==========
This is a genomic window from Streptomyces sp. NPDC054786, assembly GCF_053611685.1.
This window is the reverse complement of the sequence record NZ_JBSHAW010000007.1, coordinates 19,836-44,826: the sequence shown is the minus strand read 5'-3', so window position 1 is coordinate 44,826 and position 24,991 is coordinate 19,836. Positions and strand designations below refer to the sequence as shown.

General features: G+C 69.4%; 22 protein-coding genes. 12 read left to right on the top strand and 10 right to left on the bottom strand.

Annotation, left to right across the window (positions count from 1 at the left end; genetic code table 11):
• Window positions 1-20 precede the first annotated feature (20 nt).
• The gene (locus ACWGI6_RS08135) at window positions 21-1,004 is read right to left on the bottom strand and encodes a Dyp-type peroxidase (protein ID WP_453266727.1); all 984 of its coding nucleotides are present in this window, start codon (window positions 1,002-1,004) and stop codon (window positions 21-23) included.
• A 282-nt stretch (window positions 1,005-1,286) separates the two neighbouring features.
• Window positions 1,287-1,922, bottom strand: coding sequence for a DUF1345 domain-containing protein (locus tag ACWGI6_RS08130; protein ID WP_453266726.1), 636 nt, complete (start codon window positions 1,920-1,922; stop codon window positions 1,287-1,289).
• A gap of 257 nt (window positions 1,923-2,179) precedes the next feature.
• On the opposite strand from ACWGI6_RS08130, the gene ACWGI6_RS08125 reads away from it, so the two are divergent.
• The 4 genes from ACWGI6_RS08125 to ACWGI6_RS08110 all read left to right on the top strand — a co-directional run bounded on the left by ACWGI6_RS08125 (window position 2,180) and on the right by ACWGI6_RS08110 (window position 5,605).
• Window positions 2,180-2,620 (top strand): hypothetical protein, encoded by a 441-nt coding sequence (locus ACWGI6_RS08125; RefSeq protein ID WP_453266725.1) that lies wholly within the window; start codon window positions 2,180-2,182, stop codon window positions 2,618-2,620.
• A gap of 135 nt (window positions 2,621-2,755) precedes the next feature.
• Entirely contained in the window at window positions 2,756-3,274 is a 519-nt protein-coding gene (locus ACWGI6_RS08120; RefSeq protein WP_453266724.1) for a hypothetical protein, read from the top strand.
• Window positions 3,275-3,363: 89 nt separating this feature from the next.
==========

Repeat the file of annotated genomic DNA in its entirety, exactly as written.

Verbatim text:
This is a genomic window from Streptomyces sp. NPDC054786, assembly GCF_053611685.1.
This window is the reverse complement of the sequence record NZ_JBSHAW010000007.1, coordinates 19,836-44,826: the sequence shown is the minus strand read 5'-3', so window position 1 is coordinate 44,826 and position 24,991 is coordinate 19,836. Positions and strand designations below refer to the sequence as shown.

General features: G+C 69.4%; 22 protein-coding genes. 12 read left to right on the top strand and 10 right to left on the bottom strand.

Annotation, left to right across the window (positions count from 1 at the left end; genetic code table 11):
• Window positions 1-20 precede the first annotated feature (20 nt).
• The gene (locus ACWGI6_RS08135) at window positions 21-1,004 is read right to left on the bottom strand and encodes a Dyp-type peroxidase (protein ID WP_453266727.1); all 984 of its coding nucleotides are present in this window, start codon (window positions 1,002-1,004) and stop codon (window positions 21-23) included.
• A 282-nt stretch (window positions 1,005-1,286) separates the two neighbouring features.
• Window positions 1,287-1,922, bottom strand: coding sequence for a DUF1345 domain-containing protein (locus tag ACWGI6_RS08130; protein ID WP_453266726.1), 636 nt, complete (start codon window positions 1,920-1,922; stop codon window positions 1,287-1,289).
• A gap of 257 nt (window positions 1,923-2,179) precedes the next feature.
• On the opposite strand from ACWGI6_RS08130, the gene ACWGI6_RS08125 reads away from it, so the two are divergent.
• The 4 genes from ACWGI6_RS08125 to ACWGI6_RS08110 all read left to right on the top strand — a co-directional run bounded on the left by ACWGI6_RS08125 (window position 2,180) and on the right by ACWGI6_RS08110 (window position 5,605).
• Window positions 2,180-2,620 (top strand): hypothetical protein, encoded by a 441-nt coding sequence (locus ACWGI6_RS08125; RefSeq protein ID WP_453266725.1) that lies wholly within the window; start codon window positions 2,180-2,182, stop codon window positions 2,618-2,620.
• A gap of 135 nt (window positions 2,621-2,755) precedes the next feature.
• Entirely contained in the window at window positions 2,756-3,274 is a 519-nt protein-coding gene (locus ACWGI6_RS08120; RefSeq protein WP_453266724.1) for a hypothetical protein, read from the top strand.
• Window positions 3,275-3,363: 89 nt separating this feature from the next.